My first encounter with O.L. Gilstrap -- "initiation" might be more like it-- came as a rookie in the sports department taking call-ins.
"I'm calling in the Columbus College tennis score," he said in the tone of a drill instructor. "You gonna put it in the paper?"
"Yes, sir. I'll write it up."
"Well, y'all left it out last time I called. That's weak."
Speedy Gilstrap, speaking at his father's funeral Saturday, offered this insight of the greatest competitor he ever knew:
"For someone who survived the Great Depression, served in World War II, was an author and a poet, and a lay preacher and a Sunday school teacher, it was amazing how he could make so many people mad. But he just expected people to do what they were supposed to do. If you were an official or a sports writer or a son or a wife and didn't do what he expected, you were going to hear about it."
Let's take a quick time out here. When you did do as he expected, you would hear about it. Just as he played both ends of the court with unwavering tenacity, Gilstrap had a compassionate heart. He was just as quick with a smile and kind word as he was with a glare and barb.
And even in anger, Gilstrap often made his point with humor -- such as the time he sent six players on the court while he coached at Dothan. The ref blew his whistle and called a technical foul.
"Coach, you have six men on the floor."
Gilstrap nodded. "Well, they've been camping out in the lane all night. I figured if you couldn't count to three, then you couldn't count to six."
Or the time he put in two seldom-used subs and told them to guard the officials. A bewildered ref asked Gilstrap why the players were guarding them. Gilstrap fired back, "Because I teach our players to guard the guys who are hurting us the most, and right now that's you two guys."
Oscar Lee Gilstrap's unquenchable thirst for winning can be traced back to his senior year in high school in 1942 in Ardmore, Okla. Ardmore didn't have enough athletes to send to the state meet in Norman. So Gilstrap cut school, hitchhiked 85 miles to the university, entered five events and won them all. "Ardmore" finished third in the state in team scoring. Gilstrap made such an impression that the Sooners gave him a track scholarship. He led the Big Six Conference in scoring as a freshman before getting drafted into the U.S. Army.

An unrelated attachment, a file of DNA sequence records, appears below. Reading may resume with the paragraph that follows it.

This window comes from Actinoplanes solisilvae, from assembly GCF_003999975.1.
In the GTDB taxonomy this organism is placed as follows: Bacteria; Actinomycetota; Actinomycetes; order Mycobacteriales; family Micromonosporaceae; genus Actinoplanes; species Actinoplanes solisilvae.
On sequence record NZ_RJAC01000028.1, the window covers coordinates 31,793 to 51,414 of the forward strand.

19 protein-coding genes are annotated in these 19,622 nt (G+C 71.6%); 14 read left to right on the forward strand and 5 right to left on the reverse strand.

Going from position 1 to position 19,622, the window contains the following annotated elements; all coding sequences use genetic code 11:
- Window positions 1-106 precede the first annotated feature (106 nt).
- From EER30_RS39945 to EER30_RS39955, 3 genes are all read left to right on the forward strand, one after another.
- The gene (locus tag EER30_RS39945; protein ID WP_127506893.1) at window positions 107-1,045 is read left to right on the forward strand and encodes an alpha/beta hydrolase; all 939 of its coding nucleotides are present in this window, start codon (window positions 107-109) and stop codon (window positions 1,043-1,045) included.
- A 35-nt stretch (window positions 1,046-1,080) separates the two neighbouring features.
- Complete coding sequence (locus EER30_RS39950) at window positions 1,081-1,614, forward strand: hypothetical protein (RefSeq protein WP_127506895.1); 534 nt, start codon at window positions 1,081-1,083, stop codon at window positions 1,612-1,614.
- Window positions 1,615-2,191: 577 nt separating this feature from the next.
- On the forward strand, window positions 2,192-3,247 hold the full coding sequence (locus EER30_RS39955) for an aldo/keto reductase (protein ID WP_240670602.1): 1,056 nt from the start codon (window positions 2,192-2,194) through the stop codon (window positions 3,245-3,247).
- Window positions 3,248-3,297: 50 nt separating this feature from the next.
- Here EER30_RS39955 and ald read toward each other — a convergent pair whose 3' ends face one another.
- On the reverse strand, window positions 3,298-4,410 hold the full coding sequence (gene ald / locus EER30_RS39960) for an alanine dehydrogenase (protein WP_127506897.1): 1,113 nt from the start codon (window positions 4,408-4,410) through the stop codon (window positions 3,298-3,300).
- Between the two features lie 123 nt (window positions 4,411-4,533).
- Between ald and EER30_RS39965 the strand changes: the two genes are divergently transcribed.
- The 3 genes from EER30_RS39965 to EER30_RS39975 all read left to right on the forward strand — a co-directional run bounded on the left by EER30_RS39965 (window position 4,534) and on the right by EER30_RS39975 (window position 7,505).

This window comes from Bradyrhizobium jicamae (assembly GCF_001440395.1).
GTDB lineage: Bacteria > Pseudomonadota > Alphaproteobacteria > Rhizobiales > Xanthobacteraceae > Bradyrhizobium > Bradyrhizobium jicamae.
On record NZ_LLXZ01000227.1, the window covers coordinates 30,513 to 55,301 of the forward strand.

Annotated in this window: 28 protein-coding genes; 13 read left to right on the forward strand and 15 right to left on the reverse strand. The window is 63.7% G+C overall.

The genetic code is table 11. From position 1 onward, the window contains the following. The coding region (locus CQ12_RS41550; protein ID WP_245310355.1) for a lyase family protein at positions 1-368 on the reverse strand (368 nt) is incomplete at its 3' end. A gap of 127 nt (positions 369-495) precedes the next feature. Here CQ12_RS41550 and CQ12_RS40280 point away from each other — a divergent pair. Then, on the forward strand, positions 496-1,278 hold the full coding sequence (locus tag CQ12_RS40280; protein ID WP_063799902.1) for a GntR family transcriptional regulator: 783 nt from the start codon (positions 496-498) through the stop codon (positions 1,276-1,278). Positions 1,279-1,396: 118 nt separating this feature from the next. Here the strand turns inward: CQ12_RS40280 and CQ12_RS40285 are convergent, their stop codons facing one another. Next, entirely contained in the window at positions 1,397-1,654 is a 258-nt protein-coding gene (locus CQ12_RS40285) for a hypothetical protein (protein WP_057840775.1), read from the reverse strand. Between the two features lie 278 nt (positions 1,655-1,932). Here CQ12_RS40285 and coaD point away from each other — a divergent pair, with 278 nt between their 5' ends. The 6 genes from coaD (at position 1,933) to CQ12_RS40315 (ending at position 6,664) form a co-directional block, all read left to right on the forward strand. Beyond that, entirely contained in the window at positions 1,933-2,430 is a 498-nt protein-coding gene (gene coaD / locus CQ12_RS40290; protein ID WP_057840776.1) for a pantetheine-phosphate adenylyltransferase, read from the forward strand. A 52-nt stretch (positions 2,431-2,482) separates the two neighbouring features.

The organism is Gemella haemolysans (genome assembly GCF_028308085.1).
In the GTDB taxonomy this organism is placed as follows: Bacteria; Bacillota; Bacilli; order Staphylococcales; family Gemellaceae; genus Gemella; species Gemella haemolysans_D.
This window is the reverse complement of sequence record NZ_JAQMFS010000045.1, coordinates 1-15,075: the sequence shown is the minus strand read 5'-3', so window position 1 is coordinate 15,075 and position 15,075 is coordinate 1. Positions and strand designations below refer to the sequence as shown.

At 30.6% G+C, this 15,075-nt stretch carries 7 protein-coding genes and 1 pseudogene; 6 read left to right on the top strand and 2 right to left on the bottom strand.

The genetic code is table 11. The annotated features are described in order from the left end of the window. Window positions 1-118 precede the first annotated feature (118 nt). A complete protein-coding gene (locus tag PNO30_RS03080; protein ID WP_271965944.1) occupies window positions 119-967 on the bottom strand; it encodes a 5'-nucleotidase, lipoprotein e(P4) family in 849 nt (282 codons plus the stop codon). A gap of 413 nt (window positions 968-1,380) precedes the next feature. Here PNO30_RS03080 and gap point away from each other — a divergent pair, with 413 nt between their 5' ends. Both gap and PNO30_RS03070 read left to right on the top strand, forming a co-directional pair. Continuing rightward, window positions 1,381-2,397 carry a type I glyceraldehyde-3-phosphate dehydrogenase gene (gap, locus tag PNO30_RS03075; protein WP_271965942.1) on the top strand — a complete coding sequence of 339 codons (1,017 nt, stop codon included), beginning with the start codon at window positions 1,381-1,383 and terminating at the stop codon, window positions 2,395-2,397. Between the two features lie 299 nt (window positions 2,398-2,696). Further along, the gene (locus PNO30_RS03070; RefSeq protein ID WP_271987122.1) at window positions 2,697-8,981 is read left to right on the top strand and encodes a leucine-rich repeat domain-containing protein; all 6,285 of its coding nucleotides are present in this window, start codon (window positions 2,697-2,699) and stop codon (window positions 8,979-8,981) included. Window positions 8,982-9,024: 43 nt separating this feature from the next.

Gilstrap migrated this way after graduating from Oklahoma, earning his master's degree at Alabama. That started a trail of coaching jobs -- first in Dothan, then to the Florida panhandle with stops at Valparaiso and Pensacola in Florida, then to Mobile and back to Dothan before he finally settled in Columbus as the first boys basketball coach at newly opened Kendrick High School in 1967. Speedy was a sophomore guard, but Gilstrap sent him to Columbus to play for Joe Sparks because the program was more established.
Speedy found out his senior year just how competitive his father was. He was leading the Bi-Cities in scoring, and his dad employed a box-and-one defense on Columbus to contain Speedy. That tactic, followed by his decision to guard Jordan's Charles Wright man-to-man, allowed Wright to win the scoring title. Speedy checked the Kendrick book and saw that Wright had all but two of his team's points.
"But we won the game," said the elder Gilstrap.
Bubba Ball played tennis with him and against him.
"He was a different type of guy," Ball said. "Very competitive. He was a good coach. He had a lot of confidence in what he was doing. He was very sensitive about his family, about his team and about his job. He was very competitive, but he had a soft heart. There's nothing detrimental you can say about him."
Gilstrap remained competitive for about as long as he could walk. He competed in the Senior Olympics until he was 85, winning more than 30 gold medals in 10 events. On one trip, he found out he could enter one more event, so he called Speedy for his advice.
"I can enter the softball throw or the pole vault."
"Dad, do the softball throw."
But when Speedy picked him up at the airport, his dad was bandaged from his hip to his foot.
"You did the pole vault, didn't you?" Speedy said.
"Yeah," he said. "I was on my way to the softball throw but passed the pole vault area and saw four guys, and I knew I could beat three of them."
Alas, his pole missed the pit, and Gilstrap, pushing 80 years old, went sprawling to the ground.
Then there was the time he coached a church league basketball team of guys mostly in their 20s. He was about 75 at the time. His team had four players one game, so Gilstrap started -- and tried to take a charge. He was called for a foul.
Speedy said, "I think the blocking call was followed by a technical."
Gilstrap finally was recognized for his accomplishments when he was inducted into the Chattahoochee Valley Sports Hall of Fame this year. His health was failing, which he didn't know then was due to cancer. He gave an eloquent acceptance speech and wasn't too modest to run down his list of medals, which brought laughter and a standing ovation from the audience.
If heaven has a tennis court or a pole vault pit or a softball field, you know where you will find O.L. Gilstrap.
-- Guerry Clegg is an independent correspondent. You can write to him at firstname.lastname@example.org.